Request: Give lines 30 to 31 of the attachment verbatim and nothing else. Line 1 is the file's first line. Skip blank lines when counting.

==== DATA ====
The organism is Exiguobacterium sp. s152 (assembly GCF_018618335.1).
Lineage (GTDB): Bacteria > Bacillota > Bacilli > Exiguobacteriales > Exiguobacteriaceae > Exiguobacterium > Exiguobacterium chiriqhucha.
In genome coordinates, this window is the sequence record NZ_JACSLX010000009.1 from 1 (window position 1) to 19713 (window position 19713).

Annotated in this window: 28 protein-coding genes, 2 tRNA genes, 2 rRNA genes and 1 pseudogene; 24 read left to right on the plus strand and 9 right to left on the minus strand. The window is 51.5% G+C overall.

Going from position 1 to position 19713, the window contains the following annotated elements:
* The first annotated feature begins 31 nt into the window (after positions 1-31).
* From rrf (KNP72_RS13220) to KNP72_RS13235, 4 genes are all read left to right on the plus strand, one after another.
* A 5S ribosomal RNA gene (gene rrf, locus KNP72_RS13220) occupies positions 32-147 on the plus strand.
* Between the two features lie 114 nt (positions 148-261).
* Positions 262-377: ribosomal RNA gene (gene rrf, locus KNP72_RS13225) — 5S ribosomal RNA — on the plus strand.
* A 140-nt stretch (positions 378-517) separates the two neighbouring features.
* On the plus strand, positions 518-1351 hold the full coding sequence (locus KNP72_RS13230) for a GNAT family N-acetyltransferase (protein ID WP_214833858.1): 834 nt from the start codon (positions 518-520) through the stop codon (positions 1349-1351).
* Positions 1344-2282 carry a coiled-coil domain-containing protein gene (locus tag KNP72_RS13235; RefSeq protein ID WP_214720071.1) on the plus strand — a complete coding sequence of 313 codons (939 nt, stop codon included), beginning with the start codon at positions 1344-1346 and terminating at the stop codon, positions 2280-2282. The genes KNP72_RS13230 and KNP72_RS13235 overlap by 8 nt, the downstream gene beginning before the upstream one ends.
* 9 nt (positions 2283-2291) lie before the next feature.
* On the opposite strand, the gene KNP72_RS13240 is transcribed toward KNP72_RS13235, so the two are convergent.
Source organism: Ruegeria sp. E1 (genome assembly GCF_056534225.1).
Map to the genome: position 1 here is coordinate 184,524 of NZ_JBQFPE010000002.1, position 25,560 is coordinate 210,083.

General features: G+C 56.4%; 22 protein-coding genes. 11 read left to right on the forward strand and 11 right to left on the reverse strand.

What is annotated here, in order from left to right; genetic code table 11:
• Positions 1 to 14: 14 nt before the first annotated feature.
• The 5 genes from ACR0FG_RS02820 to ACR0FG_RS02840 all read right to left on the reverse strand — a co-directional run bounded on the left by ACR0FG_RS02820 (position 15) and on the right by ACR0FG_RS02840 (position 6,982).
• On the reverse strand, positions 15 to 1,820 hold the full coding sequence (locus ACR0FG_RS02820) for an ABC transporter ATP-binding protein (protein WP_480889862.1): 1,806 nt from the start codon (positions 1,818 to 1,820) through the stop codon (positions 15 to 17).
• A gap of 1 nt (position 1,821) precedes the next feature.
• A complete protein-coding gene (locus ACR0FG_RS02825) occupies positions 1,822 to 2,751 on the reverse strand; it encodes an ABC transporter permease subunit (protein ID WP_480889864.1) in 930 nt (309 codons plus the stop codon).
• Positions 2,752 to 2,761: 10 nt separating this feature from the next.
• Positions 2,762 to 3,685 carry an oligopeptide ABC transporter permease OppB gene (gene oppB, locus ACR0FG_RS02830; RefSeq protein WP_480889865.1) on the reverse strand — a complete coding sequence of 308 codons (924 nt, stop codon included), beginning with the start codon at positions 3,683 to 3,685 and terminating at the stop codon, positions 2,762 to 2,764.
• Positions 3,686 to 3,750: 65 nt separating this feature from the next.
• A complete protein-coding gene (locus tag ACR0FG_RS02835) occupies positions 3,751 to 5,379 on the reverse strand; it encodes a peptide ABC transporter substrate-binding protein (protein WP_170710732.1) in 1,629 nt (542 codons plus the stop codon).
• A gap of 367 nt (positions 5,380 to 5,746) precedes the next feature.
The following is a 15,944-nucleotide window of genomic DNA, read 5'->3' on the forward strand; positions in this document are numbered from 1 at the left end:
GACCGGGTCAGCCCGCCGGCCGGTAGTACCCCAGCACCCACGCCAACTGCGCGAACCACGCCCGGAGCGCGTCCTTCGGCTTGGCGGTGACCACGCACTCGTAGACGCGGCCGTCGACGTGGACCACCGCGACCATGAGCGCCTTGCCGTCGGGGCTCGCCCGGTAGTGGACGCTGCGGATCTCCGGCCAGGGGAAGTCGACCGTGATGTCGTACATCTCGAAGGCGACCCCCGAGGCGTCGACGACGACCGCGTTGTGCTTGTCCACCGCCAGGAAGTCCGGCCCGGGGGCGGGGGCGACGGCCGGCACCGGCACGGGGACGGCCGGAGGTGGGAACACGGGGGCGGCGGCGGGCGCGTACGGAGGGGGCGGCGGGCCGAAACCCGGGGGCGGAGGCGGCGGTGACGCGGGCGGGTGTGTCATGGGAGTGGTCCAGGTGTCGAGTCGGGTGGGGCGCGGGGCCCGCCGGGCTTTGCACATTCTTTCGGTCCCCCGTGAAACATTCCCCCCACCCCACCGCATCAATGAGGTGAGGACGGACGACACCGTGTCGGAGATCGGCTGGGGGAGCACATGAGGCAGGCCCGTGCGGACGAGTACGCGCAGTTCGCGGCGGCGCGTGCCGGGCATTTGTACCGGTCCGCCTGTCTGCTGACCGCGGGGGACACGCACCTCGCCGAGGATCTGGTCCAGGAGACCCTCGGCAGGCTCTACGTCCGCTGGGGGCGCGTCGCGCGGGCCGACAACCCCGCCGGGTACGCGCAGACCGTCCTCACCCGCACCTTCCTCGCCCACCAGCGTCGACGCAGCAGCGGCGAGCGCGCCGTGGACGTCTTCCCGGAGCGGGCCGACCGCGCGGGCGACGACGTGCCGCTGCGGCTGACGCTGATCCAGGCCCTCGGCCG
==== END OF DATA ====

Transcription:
The following is a 15,944-nucleotide window of genomic DNA, read 5'->3' on the forward strand; positions in this document are numbered from 1 at the left end:
GACCGGGTCAGCCCGCCGGCCGGTAGTACCCCAGCACCCACGCCAACTGCGCGAACCACGCCCGGAGCGCGTCCTTCGGCTTGGCGGTGACCACGCACTCGTAGACGCGGCCGTCGACGTGGACCACCGCGACCATGAGCGCCTTGCCGTCGGGGCTCGCCCGGTAGTGGACGCTGCGGATCTCCGGCCAGGGGAAGTCGACCGTGATGTCGTACATCTCGAAGGCGACCCCCGAGGCGTCGACGACGACCGCGTTGTGCTTGTCCACCGCCAGGAAGTCCGGCCCGGGGGCGGGGGCGACGGCCGGCACCGGCACGGGGACGGCCGGAGGTGGGAACACGGGGGCGGCGGCGGGCGCGTACGGAGGGGGCGGCGGGCCGAAACCCGGGGGCGGAGGCGGCGGTGACGCGGGCGGGTGTGTCATGGGAGTGGTCCAGGTGTCGAGTCGGGTGGGGCGCGGGGCCCGCCGGGCTTTGCACATTCTTTCGGTCCCCCGTGAAACATTCCCCCCACCCCACCGCATCAATGAGGTGAGGACGGACGACACCGTGTCGGAGATCGGCTGGGGGAGCACATGAGGCAGGCCCGTGCGGACGAGTACGCGCAGTTCGCGGCGGCGCGTGCCGGGCATTTGTACCGGTCCGCCTGTCTGCTGACCGCGGGGGACACGCACCTCGCCGAGGATCTGGTCCAGGAGACCCTCGGCAGGCTCTACGTCCGCTGGGGGCGCGTCGCGCGGGCCGACAACCCCGCCGGGTACGCGCAGACCGTCCTCACCCGCACCTTCCTCGCCCACCAGCGTCGACGCAGCAGCGGCGAGCGCGCCGTGGACGTCTTCCCGGAGCGGGCCGACCGCGCGGGCGACGACGTGCCGCTGCGGCTGACGCTGATCCAGGCCCTCGGCCG